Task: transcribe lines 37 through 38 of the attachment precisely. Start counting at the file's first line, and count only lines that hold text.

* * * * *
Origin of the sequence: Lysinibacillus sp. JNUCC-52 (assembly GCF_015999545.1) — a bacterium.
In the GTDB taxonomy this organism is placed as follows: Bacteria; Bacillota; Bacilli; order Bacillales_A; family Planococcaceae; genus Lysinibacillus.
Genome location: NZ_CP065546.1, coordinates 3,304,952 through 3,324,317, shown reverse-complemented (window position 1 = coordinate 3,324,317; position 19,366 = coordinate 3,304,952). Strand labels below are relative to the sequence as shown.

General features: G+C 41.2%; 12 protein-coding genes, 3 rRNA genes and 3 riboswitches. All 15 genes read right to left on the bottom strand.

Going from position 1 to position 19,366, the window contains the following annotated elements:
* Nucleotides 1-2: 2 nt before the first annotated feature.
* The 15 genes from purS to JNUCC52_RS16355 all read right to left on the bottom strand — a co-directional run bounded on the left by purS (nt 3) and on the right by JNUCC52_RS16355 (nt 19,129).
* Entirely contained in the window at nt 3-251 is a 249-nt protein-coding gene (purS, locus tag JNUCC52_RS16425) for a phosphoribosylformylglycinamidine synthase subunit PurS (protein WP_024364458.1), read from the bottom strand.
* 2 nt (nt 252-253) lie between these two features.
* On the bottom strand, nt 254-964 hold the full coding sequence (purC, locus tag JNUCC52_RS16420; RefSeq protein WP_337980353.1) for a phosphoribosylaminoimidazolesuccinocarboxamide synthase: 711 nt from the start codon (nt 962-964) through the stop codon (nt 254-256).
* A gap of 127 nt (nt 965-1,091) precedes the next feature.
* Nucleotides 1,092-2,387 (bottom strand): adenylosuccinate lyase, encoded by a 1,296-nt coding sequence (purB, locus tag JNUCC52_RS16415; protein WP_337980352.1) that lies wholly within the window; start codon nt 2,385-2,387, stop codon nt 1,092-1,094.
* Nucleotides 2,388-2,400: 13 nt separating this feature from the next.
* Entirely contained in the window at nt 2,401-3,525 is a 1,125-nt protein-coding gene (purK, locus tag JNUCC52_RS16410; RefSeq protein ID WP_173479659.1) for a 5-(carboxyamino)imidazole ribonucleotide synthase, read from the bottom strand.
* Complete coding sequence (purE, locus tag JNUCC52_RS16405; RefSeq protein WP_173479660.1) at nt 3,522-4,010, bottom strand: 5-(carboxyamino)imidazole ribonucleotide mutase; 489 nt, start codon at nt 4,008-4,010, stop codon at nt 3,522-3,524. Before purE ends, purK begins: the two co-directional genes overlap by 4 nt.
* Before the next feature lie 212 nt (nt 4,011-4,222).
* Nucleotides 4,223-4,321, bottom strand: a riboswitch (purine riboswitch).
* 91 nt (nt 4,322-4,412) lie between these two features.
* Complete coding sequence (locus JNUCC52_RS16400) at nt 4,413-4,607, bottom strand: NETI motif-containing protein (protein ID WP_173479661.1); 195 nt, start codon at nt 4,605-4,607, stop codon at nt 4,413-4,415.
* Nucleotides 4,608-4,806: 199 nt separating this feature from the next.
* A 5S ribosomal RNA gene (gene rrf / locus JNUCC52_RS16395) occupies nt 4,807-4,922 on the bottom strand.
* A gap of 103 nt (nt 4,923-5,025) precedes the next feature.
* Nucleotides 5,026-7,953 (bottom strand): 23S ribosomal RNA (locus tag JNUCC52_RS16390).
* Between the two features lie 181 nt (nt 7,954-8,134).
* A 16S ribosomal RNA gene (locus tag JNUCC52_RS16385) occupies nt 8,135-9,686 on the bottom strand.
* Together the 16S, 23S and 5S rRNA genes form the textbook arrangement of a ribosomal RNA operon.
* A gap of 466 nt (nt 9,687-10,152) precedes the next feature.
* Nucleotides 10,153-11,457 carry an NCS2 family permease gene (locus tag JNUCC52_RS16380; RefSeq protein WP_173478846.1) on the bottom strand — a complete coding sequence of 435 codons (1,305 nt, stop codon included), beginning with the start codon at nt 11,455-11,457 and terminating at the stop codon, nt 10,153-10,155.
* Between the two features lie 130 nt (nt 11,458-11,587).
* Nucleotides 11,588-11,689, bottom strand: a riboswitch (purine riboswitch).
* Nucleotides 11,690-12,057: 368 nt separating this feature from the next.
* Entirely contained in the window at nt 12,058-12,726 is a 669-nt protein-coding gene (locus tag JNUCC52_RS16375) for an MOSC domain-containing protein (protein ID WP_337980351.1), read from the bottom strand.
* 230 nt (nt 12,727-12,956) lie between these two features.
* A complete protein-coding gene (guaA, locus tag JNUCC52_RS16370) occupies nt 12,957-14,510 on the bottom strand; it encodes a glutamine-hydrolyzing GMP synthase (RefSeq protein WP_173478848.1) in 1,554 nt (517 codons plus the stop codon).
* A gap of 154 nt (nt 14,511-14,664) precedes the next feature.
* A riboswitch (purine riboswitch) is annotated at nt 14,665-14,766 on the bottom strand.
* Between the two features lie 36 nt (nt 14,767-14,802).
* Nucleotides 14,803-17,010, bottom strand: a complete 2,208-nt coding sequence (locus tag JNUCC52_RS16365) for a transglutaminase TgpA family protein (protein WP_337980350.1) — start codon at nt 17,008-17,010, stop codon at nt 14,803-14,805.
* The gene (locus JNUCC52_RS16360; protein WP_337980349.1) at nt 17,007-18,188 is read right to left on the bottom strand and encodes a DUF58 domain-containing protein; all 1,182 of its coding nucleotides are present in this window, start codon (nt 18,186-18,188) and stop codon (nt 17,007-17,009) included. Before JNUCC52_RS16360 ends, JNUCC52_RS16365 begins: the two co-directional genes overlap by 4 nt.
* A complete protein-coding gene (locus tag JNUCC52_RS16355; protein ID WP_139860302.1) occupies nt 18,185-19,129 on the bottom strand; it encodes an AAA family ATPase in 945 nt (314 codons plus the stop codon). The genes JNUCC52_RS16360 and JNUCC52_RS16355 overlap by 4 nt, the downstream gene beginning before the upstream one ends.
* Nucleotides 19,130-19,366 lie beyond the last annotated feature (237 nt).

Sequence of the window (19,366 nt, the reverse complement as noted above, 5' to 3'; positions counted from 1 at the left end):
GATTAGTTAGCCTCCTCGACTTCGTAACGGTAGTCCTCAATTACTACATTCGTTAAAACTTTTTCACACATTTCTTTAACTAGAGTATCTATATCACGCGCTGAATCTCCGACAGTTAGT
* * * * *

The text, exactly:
* Between the two features lie 36 nt (nt 14,767-14,802).
* Nucleotides 14,803-17,010, bottom strand: a complete 2,208-nt coding sequence (locus tag JNUCC52_RS16365) for a transglutaminase TgpA family protein (protein WP_337980350.1) — start codon at nt 17,008-17,010, stop codon at nt 14,803-14,805.